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‘Sweat that asset’: How CSOs can help accelerate circular electronics

A record 62 million tonnes of e-waste was produced in 2022.
Melodie Michel
‘Sweat that asset’: How CSOs can help accelerate circular electronics
Photo by Sahand Babali on Unsplash

Circularity is advancing slowly in the electronics industry, and getting to the next level will require Chief Sustainability Officers to break silos and shift consumer mindsets, says IT ecolabel TCO Certified.  

E-waste is one of the fastest-growing pollution problems facing our modern world: in 2022, a record 62 million tonnes of e-waste was produced, up 82% from 2010. In this context, improving circularity is one of the world’s top priorities – but progress remains slow.

In The Landscape of Circular Electronics Towards 2035, IT ecolabel TCO Certified (through its Circular Electronics Initiative) explores current and future trends likely to accelerate circularity in the sector, including regulatory efforts led by the EU, geopolitical stakes around mineral production and the growing availability of tracking and tracing methodologies.

It also highlights the need for “a comprehensive re-think of design, usage, and recycling practices, transcending traditional e-waste management strategies”.

“I think it's an issue of all hands on deck throughout the entire value chain,” Clare Hobby,  TCO’s Director of Purchaser Engagement, tells CSO Futures. “Traditionally in electronics and sustainability, it's all been kind of siloed: we have industry over here doing certain things on product design, then we have the buyers thinking ‘what do we do with our e-waste?’ and then we have the recovery or recycling segment. Everyone along that supply chain has to act and they are interdependent.”

Internal and external signalling for circular electronics

For her, overcoming this challenge requires both internal and external signalling from Chief Sustainability Officers. “Use your technology longer: 80 to 90% of your emissions are in that supply chain before that product lands on your desk, so that's where we need to prevent excess manufacturing. We need to extend that life at all points on the value chain, so CSOs need to sweat that asset,” she says.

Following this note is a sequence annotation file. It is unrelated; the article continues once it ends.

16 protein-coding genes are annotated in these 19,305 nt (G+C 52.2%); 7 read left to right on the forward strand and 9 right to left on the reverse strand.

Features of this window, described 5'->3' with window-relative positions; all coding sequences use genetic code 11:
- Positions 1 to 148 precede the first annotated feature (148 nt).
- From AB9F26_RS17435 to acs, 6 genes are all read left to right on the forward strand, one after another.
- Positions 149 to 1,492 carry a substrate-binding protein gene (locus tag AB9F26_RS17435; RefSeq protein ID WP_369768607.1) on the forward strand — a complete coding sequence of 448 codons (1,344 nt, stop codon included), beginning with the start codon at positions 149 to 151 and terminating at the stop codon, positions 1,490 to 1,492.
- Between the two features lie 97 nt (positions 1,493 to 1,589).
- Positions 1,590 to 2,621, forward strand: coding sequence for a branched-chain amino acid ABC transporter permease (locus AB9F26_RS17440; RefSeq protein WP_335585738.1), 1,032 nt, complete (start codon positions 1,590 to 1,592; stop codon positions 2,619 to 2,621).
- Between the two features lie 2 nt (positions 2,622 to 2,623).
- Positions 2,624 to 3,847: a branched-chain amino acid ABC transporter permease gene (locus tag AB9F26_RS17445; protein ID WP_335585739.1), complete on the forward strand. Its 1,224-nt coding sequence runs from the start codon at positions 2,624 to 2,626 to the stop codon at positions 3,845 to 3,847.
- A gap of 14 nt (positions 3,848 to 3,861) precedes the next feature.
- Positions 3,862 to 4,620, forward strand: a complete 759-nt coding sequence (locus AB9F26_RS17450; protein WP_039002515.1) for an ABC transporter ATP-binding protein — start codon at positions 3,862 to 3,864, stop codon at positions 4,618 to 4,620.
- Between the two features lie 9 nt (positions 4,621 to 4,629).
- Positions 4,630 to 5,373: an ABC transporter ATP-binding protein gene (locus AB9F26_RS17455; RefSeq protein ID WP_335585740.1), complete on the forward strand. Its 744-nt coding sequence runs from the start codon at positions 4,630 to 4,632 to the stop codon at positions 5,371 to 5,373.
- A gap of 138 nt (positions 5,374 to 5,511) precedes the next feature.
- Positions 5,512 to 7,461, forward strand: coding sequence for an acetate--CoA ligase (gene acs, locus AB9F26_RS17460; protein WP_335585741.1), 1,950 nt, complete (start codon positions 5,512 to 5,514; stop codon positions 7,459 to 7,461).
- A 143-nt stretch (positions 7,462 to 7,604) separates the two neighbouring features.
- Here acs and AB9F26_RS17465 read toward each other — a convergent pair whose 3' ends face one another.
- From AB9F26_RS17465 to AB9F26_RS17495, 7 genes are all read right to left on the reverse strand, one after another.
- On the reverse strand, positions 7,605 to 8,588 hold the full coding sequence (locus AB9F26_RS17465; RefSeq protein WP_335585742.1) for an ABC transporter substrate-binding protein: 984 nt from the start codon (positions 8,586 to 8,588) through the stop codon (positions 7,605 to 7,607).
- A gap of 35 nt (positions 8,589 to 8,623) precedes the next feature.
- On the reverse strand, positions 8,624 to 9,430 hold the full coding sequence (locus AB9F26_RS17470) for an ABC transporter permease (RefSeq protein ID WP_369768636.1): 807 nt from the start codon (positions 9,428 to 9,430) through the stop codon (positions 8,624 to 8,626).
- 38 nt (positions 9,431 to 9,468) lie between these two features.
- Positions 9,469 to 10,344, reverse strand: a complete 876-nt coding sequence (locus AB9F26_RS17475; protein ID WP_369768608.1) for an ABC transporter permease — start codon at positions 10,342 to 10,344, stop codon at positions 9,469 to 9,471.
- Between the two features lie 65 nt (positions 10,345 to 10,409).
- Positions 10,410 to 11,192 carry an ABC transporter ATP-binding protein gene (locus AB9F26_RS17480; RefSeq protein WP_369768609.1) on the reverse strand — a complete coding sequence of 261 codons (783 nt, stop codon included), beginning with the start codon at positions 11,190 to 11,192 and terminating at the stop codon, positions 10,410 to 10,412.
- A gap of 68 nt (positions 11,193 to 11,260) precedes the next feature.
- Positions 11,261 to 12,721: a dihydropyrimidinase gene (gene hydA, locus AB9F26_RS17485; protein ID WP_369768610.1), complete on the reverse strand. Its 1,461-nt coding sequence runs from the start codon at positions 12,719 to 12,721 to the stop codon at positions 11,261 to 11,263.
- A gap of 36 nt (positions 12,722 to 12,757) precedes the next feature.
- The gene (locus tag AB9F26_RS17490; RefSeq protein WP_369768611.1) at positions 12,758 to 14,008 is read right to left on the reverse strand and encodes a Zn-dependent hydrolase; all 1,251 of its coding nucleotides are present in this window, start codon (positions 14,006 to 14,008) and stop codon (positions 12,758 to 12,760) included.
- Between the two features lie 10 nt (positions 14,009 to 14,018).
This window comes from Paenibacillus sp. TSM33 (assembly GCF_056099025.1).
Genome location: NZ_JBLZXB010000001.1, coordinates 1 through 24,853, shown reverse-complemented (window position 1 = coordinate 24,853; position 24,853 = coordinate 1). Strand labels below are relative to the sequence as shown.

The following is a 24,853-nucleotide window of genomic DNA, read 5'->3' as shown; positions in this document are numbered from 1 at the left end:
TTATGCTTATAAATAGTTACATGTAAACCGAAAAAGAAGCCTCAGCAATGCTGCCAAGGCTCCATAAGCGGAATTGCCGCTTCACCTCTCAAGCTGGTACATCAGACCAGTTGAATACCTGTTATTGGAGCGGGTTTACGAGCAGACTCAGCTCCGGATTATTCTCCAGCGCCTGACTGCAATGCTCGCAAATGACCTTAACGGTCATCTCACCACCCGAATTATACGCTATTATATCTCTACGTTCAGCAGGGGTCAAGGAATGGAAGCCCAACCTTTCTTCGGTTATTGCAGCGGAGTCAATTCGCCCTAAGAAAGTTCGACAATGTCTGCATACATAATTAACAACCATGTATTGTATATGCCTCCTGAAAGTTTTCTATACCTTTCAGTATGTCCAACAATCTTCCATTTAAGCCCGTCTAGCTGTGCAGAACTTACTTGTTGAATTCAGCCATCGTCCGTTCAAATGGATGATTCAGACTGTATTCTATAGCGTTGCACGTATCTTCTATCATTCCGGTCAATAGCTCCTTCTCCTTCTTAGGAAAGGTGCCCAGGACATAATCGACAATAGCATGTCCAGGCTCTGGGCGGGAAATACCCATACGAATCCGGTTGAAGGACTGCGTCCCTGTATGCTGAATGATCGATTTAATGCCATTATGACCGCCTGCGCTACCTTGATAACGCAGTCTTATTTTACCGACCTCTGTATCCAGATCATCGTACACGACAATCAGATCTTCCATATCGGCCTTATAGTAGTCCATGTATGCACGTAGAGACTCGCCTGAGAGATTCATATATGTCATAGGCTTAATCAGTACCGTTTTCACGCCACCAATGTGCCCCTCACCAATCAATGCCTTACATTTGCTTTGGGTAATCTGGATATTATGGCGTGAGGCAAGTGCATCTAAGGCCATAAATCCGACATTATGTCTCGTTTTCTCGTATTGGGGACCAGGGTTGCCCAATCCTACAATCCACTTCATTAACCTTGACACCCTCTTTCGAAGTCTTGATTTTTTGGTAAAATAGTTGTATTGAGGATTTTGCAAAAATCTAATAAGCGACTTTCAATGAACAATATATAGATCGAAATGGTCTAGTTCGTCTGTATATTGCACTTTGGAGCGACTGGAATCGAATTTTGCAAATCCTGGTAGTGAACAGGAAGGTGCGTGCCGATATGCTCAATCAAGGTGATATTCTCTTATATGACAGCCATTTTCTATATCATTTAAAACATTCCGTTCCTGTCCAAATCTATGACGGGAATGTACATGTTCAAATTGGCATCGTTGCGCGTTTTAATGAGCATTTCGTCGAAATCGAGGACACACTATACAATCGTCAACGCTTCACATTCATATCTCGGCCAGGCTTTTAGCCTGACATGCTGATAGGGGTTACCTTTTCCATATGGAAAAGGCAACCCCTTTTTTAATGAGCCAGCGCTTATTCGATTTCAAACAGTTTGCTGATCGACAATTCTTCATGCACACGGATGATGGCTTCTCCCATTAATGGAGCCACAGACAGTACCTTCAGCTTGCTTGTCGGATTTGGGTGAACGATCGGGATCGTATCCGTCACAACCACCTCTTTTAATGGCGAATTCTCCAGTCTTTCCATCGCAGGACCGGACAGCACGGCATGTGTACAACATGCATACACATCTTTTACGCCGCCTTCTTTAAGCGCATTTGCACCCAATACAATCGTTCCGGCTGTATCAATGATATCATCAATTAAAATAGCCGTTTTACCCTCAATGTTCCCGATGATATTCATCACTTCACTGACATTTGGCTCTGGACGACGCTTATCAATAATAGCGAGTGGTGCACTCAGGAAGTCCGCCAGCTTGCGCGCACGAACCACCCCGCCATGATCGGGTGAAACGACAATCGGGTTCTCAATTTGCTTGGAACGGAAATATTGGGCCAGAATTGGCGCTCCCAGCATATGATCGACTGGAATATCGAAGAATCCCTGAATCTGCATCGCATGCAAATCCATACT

By leading by example and extending the use of electronic devices, CSOs can also help to drive the mindset shift needed for circularity to become a reality.

“I was at a conference only six months ago and someone stood up and said, ‘I cannot put a refurbished product in front of my CEO, because that would be embarrassing’. And for I think a CSO to come in and say, I'm going to use a refurbished product or I'm going to extend the life of my computer by two more years and I challenge everyone in my team to do the same. This top level signalling internally is just so critical,” she added, noting that extending the initiative to all employees would allow CSOs to collect valuable data that can then be shared externally to engage suppliers and customers on the topic.

The report also notes that the B2B leasing market for IT equipment is growing and is expected to keep doing so, with businesses resorting to renting to increase flexibility and eliminate e-waste recycling fees.  

Electronics sector “ready” for CSDDD

With the recent approval of the Corporate Sustainability Due Diligence Directive (CSDDD) by the EU Parliament, companies with at least 1,000 employees and €450 million of annual turnover will soon have to eliminate environmental and human rights risks from their supply chains or face fines of up to 5% of turnover.

For Hobby, the electronics sector is ready for this obligation, though it will force firms to push “deeper and deeper into the supply chain” for visibility on emissions and human rights. She also warns that “one of the most important aspects of human rights due diligence is really verifying what's going on and not just putting out codes of conduct”.

Read also: Supply chain sustainability and social impact – more integration needed